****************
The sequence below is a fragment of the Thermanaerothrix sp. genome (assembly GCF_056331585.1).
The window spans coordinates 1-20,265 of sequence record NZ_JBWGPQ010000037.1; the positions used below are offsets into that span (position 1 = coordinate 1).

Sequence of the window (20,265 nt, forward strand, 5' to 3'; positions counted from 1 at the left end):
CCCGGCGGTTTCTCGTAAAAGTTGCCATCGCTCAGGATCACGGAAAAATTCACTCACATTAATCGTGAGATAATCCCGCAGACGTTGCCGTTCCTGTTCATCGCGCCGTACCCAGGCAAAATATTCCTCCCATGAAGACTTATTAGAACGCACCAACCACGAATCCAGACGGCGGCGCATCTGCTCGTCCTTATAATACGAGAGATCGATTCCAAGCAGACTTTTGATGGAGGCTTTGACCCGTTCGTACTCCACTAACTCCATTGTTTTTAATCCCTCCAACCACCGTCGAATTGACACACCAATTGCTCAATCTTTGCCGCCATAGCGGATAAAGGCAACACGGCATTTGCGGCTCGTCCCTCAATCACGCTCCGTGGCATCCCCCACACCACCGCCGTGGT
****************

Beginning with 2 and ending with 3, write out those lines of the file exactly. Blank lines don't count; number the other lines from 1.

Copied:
The window spans coordinates 1-20,265 of sequence record NZ_JBWGPQ010000037.1; the positions used below are offsets into that span (position 1 = coordinate 1).

Sequence of the window (20,265 nt, forward strand, 5' to 3'; positions counted from 1 at the left end):